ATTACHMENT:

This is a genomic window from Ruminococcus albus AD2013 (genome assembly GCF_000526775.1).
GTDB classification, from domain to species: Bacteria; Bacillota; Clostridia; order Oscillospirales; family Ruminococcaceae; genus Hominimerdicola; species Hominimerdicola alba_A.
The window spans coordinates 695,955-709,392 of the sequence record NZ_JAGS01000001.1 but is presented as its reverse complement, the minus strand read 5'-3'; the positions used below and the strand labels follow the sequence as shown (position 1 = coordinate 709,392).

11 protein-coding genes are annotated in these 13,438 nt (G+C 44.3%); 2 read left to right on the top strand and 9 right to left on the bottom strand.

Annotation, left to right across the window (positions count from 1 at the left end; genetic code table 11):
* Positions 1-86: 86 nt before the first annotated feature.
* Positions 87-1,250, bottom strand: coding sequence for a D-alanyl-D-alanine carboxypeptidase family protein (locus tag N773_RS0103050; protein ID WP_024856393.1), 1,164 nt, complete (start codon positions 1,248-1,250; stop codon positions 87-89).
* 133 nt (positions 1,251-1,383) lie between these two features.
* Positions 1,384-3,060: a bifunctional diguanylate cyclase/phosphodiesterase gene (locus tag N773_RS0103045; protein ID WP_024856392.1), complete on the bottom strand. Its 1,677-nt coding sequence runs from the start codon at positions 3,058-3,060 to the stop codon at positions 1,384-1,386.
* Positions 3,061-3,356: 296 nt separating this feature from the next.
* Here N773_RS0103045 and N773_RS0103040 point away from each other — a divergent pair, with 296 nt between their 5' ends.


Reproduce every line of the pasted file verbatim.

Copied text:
This is a genomic window from Ruminococcus albus AD2013 (genome assembly GCF_000526775.1).
GTDB classification, from domain to species: Bacteria; Bacillota; Clostridia; order Oscillospirales; family Ruminococcaceae; genus Hominimerdicola; species Hominimerdicola alba_A.
The window spans coordinates 695,955-709,392 of the sequence record NZ_JAGS01000001.1 but is presented as its reverse complement, the minus strand read 5'-3'; the positions used below and the strand labels follow the sequence as shown (position 1 = coordinate 709,392).

11 protein-coding genes are annotated in these 13,438 nt (G+C 44.3%); 2 read left to right on the top strand and 9 right to left on the bottom strand.

Annotation, left to right across the window (positions count from 1 at the left end; genetic code table 11):
* Positions 1-86: 86 nt before the first annotated feature.
* Positions 87-1,250, bottom strand: coding sequence for a D-alanyl-D-alanine carboxypeptidase family protein (locus tag N773_RS0103050; protein ID WP_024856393.1), 1,164 nt, complete (start codon positions 1,248-1,250; stop codon positions 87-89).
* 133 nt (positions 1,251-1,383) lie between these two features.
* Positions 1,384-3,060: a bifunctional diguanylate cyclase/phosphodiesterase gene (locus tag N773_RS0103045; protein ID WP_024856392.1), complete on the bottom strand. Its 1,677-nt coding sequence runs from the start codon at positions 3,058-3,060 to the stop codon at positions 1,384-1,386.
* Positions 3,061-3,356: 296 nt separating this feature from the next.
* Here N773_RS0103045 and N773_RS0103040 point away from each other — a divergent pair, with 296 nt between their 5' ends.